The Doldrums of Courier Life


Confession time. If anybody reading has decided that courier life is for them, that flying around the world and collecting a check to do so sounds awesome… well it is, don’t for a moment think that I am about to disabuse you of that notion.

But this is not the kind of job for anybody that is shit at managing money.

Once a year, at different times per year, I get stuck in Shanghai for roughly a month without a trip. As I type this now, I am at 3+ weeks without a flight, and boy am I going a little batty. When the jet-set life becomes part of your routine for years, this “summer break” reminds you of crossing the Atlantic Ocean in the age of exploration and, without the shore in sight, losing the wind.

That’s where the financial planning comes in. Every month, I put a little bit away just in case something like this happens, and every year shows me that this is a wise decision.

However, and I admit this freely, due to the expenses of registering 1-2 Lab, that little cushion was used up and the doldrums hit right in the middle of the process when it would hurt the most.

The stoic philosophers of Greece and Rome had a habit of practicing poverty for a period of time each year, so that they don’t lose touch and become too accustomed to the finer material things in life. I like to think of the doldrums like that. This is a chance to cook every meal at home, avoid drinking and going out, work hard on other projects, and more importantly spend quality time with those close to me.

Even if the doldrums don’t come, it’s a practice worth imitating as the stoics suggest. To take part in this exercise is super easy and helps you discover a lot about yourself. It’s better you don’t do like I did, and wait for it to hit before practicing it.

There’s a lesson here for us, a lesson applicable to anybody in every kind of life situation, and it boils down to this process:

1. Calculate your burn rate

Your average burn rate is what you spend on average, monthly, weekly, and even daily. I usually use a daily burn rate as my frame of reference. This is regular life under regular circumstances and regular income.

This is very easy:

Money you have on the last day of the month – (money you have on the first day of the month + income for month). Then divide this number by the number of days in that month.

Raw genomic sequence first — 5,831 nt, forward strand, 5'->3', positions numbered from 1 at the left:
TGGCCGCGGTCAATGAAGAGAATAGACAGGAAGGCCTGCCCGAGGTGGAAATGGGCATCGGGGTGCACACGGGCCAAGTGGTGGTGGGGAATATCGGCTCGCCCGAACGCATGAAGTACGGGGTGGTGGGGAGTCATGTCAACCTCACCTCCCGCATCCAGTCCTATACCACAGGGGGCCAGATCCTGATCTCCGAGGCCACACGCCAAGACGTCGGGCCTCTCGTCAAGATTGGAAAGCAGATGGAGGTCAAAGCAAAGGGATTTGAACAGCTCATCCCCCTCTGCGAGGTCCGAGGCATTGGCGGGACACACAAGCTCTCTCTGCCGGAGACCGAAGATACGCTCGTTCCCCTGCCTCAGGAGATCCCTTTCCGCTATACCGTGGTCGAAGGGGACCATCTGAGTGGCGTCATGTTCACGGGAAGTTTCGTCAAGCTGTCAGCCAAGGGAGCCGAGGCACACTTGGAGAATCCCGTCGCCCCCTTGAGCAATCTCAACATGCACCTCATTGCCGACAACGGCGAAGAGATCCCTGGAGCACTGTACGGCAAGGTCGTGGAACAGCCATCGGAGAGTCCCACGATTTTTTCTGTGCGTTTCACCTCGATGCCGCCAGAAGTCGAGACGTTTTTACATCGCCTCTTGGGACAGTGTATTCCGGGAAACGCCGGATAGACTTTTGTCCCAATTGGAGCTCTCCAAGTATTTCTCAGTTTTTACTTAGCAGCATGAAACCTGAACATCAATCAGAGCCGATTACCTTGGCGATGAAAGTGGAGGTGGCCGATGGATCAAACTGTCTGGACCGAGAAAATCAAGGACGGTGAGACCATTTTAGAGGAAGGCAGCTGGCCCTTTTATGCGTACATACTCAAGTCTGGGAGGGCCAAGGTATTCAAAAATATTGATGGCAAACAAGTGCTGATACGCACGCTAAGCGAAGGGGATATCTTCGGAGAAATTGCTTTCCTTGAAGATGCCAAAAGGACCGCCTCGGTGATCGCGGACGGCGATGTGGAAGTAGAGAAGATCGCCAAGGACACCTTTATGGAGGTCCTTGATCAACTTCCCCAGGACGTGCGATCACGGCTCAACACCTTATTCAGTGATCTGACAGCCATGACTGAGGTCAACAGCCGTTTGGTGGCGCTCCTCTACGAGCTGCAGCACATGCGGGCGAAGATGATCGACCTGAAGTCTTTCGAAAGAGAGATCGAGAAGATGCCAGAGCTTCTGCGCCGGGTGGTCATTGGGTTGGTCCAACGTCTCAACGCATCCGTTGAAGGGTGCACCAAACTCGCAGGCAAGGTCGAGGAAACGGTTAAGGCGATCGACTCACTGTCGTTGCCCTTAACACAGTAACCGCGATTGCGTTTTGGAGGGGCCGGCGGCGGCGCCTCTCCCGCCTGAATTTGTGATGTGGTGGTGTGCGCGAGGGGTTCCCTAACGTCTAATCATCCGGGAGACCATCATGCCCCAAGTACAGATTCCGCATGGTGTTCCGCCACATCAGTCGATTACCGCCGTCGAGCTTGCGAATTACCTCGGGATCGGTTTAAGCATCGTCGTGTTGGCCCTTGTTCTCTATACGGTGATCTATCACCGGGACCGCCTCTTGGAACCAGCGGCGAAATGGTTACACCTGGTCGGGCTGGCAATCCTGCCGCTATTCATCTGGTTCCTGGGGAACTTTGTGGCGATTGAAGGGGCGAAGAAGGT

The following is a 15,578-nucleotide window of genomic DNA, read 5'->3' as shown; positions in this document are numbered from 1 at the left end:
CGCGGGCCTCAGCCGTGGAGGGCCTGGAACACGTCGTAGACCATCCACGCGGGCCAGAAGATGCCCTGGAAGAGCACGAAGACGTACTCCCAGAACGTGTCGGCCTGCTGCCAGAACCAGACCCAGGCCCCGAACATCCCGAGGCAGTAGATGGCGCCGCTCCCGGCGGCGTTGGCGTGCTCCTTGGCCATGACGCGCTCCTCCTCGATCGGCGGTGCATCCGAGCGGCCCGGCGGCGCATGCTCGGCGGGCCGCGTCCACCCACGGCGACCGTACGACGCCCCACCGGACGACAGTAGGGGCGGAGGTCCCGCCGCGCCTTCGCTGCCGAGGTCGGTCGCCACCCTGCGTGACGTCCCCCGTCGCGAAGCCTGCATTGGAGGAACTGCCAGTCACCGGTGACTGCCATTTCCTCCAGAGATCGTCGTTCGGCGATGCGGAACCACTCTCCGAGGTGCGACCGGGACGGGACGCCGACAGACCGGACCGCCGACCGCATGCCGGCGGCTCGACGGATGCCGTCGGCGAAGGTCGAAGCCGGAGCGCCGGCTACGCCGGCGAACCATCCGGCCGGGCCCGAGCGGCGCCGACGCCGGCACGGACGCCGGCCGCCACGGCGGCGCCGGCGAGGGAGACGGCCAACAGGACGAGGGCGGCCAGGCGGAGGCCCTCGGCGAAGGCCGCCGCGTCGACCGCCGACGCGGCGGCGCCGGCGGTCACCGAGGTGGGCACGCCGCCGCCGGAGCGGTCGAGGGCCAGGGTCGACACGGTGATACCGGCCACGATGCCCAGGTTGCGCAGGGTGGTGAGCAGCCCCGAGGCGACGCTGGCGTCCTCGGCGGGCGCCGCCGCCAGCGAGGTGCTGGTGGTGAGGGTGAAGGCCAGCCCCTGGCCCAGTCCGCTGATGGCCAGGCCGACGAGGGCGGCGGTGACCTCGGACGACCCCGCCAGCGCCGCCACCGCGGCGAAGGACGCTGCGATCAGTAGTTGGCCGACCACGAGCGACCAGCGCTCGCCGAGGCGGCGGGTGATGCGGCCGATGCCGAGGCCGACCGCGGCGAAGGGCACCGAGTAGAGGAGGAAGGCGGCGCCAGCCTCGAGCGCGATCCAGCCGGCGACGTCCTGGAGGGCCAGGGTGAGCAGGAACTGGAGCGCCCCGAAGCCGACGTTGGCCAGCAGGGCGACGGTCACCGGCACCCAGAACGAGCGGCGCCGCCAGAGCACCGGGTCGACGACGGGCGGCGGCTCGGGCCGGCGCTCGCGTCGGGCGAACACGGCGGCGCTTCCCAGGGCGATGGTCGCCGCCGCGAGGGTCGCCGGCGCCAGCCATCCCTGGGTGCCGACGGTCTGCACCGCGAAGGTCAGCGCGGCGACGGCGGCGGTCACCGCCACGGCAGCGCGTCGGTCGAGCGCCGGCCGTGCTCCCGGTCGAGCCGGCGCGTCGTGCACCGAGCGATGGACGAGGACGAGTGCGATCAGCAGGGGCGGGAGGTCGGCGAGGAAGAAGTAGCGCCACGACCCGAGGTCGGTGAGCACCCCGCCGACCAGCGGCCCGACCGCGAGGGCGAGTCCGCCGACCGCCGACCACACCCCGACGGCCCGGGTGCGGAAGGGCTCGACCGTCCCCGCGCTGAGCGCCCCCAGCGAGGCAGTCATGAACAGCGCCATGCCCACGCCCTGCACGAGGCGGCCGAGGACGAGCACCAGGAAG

That’ll give you how much you spent. Or, you could be really smart and track your expenses with Mint. Do this now before you change anything else.

Alternatively, wait until the day you get a salary. Note how much you have after you get it. Then, the day before you get your next salary, note that two. How much did you spend? Divide it by days elapsed and you’ve got your daily burn rate.

2. Discover your minimum burn rate with a month practicing poverty

This is a little harder. You have to pick a day to begin, and then for an entire month, live as cheaply as possible while still paying all your bills. Housing, phone, internet, these sort of bills you can’t do so much about, but you can cut out buying new toys, extra clothes, unnecessary things basically. Then do the same calculation as above.

Your minimum burn rate is the barest minimum you need to take care of all ongoing expenses in your life with a lifestyle reduction plan. Remember steak dinners are the Met? Not anymore you don’t, you’re eating rice and beans for a week with chicken as a splurge. Your average burn rate includes a Friday and Saturday out drinking? You’re going to need that $400 to go to your rent or mortgage or most importantly internet bill now. Sorry.

You may think this is crazy, but it’s actually incredibly easy, and it’ll pass in no time. At the end, you’ll appreciate what you have more than ever, and realize that you don’t fear poverty. In fact, with frequent applications of this trial, you will find yourself having a far more stable existence, leading your to greater happiness than ever.

3. Save your damn money

Now that you know your average and minimum burn rates, start to take the difference and apply it to your savings and investment accounts. Leverage it for your future.

Practice poverty like the stoics for a month every once in a while, not just so that you have a better grasp of what is important, but so that in the case that you get stuck in the doldrums like I am in right now, you won’t panic, you won’t have your internet turned off (worst nightmare), and you won’t lose your home.

Try it.

Side note: since I wrote this short post, I realized that Tim Ferriss has published a podcast with a similar bent, which you can find here: . Not sure how I missed it, considering how often I listen to his podcast. But hey, bonus material!


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Stuart Leitch